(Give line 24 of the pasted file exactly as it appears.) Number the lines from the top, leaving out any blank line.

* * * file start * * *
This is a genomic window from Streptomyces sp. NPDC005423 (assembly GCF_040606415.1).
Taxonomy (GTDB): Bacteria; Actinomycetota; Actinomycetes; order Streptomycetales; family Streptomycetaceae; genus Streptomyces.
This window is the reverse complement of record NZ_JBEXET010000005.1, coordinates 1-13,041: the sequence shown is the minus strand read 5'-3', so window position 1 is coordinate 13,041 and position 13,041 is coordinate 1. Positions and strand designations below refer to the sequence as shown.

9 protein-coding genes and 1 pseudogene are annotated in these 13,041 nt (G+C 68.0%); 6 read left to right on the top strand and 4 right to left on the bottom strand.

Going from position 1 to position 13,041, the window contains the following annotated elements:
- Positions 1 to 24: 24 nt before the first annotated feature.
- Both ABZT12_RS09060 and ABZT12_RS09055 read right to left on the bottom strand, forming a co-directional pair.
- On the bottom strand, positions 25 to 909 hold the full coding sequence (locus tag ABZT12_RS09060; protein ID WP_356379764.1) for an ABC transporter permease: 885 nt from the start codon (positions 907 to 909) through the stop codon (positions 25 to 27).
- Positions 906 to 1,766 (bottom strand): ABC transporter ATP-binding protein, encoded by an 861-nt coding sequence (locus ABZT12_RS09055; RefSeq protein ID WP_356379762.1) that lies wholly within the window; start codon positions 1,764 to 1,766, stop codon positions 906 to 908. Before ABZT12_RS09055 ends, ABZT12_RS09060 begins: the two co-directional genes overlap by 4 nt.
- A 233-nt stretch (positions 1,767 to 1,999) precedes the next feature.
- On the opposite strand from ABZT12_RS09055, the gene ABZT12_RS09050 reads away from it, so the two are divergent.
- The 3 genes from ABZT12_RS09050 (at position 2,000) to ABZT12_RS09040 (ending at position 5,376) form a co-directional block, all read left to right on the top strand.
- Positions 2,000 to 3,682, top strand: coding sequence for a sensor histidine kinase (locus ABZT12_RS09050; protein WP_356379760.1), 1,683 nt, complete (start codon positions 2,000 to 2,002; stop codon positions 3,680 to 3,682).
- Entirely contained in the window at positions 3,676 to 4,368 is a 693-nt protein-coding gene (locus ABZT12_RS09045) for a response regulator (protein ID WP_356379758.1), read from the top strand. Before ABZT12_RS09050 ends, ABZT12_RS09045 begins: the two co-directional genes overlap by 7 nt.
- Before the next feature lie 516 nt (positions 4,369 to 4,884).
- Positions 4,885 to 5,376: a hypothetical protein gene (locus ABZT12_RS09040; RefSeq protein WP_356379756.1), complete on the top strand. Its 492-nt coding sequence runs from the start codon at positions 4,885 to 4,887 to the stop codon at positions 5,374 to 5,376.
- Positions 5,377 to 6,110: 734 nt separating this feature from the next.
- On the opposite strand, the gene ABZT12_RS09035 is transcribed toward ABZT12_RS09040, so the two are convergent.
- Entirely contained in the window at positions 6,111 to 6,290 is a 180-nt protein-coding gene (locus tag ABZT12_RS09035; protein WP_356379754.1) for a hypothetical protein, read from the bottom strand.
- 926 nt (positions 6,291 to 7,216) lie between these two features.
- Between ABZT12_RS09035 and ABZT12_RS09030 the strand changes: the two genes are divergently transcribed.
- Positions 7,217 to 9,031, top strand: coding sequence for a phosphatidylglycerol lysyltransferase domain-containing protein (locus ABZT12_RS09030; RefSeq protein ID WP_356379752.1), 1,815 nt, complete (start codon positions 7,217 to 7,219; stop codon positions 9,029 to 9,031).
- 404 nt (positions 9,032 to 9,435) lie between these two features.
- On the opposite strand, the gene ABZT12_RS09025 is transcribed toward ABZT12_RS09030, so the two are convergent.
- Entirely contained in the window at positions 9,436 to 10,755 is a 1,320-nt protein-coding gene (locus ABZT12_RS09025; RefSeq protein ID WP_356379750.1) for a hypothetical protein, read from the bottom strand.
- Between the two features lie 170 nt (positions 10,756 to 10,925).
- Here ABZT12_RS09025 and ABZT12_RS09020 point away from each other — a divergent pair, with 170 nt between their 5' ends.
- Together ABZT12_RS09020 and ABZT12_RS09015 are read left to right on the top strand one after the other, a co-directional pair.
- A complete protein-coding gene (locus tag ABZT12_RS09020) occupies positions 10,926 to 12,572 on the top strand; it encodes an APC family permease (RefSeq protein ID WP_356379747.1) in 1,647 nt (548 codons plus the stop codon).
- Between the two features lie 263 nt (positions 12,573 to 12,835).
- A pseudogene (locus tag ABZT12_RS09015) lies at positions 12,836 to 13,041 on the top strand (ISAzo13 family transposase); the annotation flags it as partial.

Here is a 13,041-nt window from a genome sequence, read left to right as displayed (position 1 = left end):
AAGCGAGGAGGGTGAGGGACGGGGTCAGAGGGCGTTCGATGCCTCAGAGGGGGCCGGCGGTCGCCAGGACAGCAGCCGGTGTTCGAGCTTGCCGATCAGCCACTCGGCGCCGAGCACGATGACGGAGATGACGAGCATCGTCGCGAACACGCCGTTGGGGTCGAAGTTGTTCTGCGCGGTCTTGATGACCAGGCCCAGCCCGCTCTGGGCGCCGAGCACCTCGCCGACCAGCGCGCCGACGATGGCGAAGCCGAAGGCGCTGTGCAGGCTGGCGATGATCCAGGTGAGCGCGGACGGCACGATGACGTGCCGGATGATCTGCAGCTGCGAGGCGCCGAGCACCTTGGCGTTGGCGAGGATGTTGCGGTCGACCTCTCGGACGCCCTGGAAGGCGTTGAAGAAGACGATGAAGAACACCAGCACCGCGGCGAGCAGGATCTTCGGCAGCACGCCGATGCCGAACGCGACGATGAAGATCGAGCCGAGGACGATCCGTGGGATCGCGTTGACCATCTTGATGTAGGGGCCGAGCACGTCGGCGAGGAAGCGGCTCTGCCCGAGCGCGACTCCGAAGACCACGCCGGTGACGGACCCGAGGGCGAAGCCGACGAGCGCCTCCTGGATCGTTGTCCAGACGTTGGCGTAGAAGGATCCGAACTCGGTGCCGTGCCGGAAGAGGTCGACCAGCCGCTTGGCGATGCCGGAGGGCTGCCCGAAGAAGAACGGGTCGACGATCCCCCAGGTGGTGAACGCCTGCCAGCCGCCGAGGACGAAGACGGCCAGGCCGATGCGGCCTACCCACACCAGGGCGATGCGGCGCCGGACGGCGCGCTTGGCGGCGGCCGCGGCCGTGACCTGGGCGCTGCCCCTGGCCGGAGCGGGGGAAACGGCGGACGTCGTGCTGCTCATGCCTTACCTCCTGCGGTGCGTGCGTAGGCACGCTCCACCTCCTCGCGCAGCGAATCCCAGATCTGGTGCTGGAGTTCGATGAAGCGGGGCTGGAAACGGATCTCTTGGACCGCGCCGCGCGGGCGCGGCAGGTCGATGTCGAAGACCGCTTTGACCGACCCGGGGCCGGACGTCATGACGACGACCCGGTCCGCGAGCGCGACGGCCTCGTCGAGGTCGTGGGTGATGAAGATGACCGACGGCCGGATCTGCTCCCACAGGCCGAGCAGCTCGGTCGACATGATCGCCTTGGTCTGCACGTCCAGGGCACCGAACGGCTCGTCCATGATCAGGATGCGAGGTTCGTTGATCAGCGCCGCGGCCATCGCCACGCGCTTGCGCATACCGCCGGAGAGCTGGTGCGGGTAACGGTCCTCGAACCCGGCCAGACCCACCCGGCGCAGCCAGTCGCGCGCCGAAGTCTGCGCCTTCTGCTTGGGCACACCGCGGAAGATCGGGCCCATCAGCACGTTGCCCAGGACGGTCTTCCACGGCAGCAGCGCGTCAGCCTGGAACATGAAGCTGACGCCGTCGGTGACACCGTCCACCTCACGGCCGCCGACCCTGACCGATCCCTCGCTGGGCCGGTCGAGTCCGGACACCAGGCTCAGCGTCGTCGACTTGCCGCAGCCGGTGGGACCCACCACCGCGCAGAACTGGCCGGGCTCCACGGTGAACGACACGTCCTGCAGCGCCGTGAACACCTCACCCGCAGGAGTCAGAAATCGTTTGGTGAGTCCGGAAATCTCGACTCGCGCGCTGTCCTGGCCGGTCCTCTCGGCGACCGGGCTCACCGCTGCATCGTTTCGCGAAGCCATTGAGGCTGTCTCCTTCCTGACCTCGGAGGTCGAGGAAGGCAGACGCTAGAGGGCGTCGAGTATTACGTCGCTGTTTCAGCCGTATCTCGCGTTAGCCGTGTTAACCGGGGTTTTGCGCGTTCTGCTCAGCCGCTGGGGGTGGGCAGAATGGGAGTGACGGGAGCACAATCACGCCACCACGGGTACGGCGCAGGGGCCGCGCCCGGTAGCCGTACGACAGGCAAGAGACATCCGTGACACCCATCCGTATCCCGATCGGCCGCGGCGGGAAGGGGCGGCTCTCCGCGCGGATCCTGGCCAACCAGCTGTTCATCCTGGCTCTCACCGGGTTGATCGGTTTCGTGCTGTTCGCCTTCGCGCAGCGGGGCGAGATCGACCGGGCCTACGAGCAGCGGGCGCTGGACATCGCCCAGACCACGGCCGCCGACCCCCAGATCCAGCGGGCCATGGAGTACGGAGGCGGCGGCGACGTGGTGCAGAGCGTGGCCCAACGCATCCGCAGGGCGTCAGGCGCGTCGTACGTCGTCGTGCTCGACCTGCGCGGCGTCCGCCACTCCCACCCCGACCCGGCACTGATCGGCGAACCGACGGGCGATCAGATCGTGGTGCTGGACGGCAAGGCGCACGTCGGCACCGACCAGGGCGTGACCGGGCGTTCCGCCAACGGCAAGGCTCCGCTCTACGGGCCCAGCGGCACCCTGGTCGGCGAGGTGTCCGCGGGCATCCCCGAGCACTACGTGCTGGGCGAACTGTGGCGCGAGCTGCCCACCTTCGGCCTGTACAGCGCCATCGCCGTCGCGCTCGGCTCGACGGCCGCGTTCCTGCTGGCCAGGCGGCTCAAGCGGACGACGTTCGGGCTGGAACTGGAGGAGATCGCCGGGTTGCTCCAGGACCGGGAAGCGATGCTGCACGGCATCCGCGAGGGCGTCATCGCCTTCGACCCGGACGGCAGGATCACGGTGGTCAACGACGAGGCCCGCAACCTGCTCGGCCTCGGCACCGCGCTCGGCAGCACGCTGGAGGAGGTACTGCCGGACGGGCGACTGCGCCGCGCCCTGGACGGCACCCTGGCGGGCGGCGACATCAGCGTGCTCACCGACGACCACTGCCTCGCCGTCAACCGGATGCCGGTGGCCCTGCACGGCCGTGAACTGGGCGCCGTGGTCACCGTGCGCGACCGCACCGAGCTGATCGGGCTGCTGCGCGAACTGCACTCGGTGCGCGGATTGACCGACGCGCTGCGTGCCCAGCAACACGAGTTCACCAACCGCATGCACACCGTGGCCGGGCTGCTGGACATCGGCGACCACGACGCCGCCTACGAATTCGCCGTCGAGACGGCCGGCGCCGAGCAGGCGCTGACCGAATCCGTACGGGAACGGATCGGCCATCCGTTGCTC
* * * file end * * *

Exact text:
- On the opposite strand, the gene ABZT12_RS09025 is transcribed toward ABZT12_RS09030, so the two are convergent.